Today, Republicans in Congress demanded that any funding for the nation’s response to the Zika outbreak must be paired with harmful new gifts to their most extreme constituencies.
Taking a bold stand for the confederacy
House Republicans added an amendment to the bill that would block Planned Parenthood from providing contraception to prevent the spread of the virus (which, unlike most mosquito-borne illnesses, can be transmitted sexually). Another amendment eliminated an existing ban on flying the confederate flag at federal cemeteries, because we are still fighting wars from the nineteenth century, apparently. Others attacked clean water and the healthcare law.
Instead of insisting on a clean funding bill, given the public health emergency, the GOP-controlled Senate pushed to end debate and force Democrats to vote on the bill, knowing that they couldn’t swallow the poison pills it contained. And Ohio’s Rob Portman joined his fellow Republicans in favor of moving the measure.
Portman and the GOP Agenda
When people talk about Rob Portman, they might say that he came out for gay marriage (after learning his son was gay) or that he avoids appearing with Donald Trump (whom he endorsed) or that he generally seems like an OK guy because he isn’t on TV screaming all the time.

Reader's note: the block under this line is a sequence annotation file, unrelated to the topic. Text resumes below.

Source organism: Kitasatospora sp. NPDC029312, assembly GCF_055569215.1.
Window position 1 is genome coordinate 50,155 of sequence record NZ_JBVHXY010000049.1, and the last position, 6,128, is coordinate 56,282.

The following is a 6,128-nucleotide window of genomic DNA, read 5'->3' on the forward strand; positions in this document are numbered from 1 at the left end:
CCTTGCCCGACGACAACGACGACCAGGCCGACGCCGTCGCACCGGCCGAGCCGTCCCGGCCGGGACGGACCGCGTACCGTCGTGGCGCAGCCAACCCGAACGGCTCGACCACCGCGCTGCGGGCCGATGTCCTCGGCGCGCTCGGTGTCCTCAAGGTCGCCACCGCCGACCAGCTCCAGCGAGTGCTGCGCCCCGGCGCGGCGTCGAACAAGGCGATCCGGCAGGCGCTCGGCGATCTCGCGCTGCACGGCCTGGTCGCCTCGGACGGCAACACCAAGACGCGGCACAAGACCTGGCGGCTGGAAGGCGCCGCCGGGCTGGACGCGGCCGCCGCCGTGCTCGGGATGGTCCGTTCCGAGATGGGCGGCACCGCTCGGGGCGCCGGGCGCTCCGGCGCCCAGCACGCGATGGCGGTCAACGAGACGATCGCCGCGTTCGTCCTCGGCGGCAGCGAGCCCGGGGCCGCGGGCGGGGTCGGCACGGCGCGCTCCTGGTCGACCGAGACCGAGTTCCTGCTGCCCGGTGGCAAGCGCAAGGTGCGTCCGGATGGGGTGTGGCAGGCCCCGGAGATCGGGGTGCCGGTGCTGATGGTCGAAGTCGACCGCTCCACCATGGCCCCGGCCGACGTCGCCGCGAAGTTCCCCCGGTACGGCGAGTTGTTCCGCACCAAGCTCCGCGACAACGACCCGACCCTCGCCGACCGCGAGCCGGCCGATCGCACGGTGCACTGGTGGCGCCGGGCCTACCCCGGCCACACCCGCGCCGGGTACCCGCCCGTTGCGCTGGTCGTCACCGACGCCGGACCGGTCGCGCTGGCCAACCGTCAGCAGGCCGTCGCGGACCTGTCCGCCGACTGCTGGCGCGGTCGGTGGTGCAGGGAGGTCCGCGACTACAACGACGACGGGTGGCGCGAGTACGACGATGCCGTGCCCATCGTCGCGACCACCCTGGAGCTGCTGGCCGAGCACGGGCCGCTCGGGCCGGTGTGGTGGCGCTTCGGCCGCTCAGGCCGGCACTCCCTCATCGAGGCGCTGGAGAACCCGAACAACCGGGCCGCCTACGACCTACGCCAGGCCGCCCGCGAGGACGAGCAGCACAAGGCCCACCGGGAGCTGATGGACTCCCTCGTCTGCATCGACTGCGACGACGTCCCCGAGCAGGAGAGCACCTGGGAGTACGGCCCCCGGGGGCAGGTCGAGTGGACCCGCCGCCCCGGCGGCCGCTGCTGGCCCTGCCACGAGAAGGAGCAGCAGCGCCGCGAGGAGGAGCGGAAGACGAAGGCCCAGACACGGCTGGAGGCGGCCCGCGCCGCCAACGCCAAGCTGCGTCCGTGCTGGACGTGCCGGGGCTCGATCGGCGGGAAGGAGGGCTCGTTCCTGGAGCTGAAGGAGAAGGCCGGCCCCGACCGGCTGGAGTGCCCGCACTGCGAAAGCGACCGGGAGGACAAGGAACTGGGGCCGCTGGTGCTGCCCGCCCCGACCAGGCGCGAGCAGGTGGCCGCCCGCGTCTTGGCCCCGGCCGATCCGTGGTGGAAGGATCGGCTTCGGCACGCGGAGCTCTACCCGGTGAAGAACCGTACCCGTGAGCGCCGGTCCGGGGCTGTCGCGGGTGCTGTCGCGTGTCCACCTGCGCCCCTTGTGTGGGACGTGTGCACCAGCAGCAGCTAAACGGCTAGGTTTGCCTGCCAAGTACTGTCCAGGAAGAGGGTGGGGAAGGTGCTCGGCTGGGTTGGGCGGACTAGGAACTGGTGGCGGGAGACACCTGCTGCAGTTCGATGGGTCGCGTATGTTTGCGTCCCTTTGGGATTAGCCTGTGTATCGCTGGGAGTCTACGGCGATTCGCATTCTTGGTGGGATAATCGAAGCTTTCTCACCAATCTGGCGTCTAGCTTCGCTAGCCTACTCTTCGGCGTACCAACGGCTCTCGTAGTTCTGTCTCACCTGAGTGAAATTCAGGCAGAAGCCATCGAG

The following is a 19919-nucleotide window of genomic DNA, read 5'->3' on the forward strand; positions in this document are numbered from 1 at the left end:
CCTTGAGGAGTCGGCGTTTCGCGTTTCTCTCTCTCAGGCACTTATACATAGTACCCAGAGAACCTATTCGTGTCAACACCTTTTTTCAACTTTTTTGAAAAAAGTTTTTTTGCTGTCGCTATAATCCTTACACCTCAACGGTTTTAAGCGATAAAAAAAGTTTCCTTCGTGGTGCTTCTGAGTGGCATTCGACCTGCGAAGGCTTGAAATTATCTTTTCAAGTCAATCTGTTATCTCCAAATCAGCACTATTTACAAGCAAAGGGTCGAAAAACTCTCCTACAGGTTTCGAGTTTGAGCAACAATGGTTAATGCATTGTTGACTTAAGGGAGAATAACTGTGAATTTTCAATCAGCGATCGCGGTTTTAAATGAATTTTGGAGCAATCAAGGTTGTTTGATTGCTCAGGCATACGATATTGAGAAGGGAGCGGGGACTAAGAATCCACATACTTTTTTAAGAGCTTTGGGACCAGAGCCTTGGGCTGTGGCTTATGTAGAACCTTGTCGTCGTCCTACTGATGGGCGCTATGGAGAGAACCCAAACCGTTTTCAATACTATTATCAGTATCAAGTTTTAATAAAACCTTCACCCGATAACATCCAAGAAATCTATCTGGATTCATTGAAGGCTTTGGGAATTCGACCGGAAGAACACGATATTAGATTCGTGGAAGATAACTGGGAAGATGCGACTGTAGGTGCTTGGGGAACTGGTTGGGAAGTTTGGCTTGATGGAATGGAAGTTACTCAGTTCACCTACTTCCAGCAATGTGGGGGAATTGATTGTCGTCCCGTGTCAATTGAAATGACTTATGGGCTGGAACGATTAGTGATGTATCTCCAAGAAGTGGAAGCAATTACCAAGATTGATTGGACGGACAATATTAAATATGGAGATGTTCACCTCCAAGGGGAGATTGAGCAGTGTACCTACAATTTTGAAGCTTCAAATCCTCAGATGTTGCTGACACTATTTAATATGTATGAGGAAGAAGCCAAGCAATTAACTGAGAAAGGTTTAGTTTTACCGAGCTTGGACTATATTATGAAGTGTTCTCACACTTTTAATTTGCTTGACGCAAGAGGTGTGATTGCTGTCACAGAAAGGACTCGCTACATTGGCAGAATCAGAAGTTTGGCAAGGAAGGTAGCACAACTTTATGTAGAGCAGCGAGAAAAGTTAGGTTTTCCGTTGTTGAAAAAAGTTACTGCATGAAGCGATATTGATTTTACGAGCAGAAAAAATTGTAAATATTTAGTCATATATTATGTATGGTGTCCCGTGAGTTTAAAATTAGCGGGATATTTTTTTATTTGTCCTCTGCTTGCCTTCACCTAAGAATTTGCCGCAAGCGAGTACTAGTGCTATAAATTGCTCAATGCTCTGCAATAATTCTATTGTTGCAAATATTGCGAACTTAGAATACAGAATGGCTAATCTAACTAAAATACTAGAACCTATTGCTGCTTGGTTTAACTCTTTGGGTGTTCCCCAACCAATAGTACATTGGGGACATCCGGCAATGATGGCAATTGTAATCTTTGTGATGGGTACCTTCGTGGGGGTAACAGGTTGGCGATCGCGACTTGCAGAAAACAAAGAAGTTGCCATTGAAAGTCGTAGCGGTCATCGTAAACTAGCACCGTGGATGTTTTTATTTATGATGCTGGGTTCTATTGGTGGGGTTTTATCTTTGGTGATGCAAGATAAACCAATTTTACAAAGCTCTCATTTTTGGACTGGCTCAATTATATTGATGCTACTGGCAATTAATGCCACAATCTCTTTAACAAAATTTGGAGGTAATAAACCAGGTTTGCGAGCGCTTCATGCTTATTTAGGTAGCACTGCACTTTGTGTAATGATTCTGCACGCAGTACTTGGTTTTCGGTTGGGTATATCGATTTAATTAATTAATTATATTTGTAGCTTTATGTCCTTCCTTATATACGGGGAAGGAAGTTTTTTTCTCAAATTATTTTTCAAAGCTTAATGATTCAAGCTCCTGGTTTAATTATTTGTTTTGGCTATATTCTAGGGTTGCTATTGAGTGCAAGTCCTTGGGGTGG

But the truth is, Portman votes with the GOP majority when they need him to. In this case, it was to leave the nation without a response to an urgent public health threat in order to stand up for white nationalists and against Planned Parenthood. Other times he’s stood with the GOP to block increases to the minimum wage, equal pay for women, prevailing wage on taxpayer-funded projects and to repeal Obamacare. Portman is currently helping to block hearings on President Obama’s nominee to the Supreme Court, preferring to save the seat for Donald Trump to fill. Think about that for a second.
This Zika standoff tells you everything you need to know about the GOP majority. Rob Portman is a reliable vote for the extreme far-right agenda, which is reason enough to give his election a second thought.
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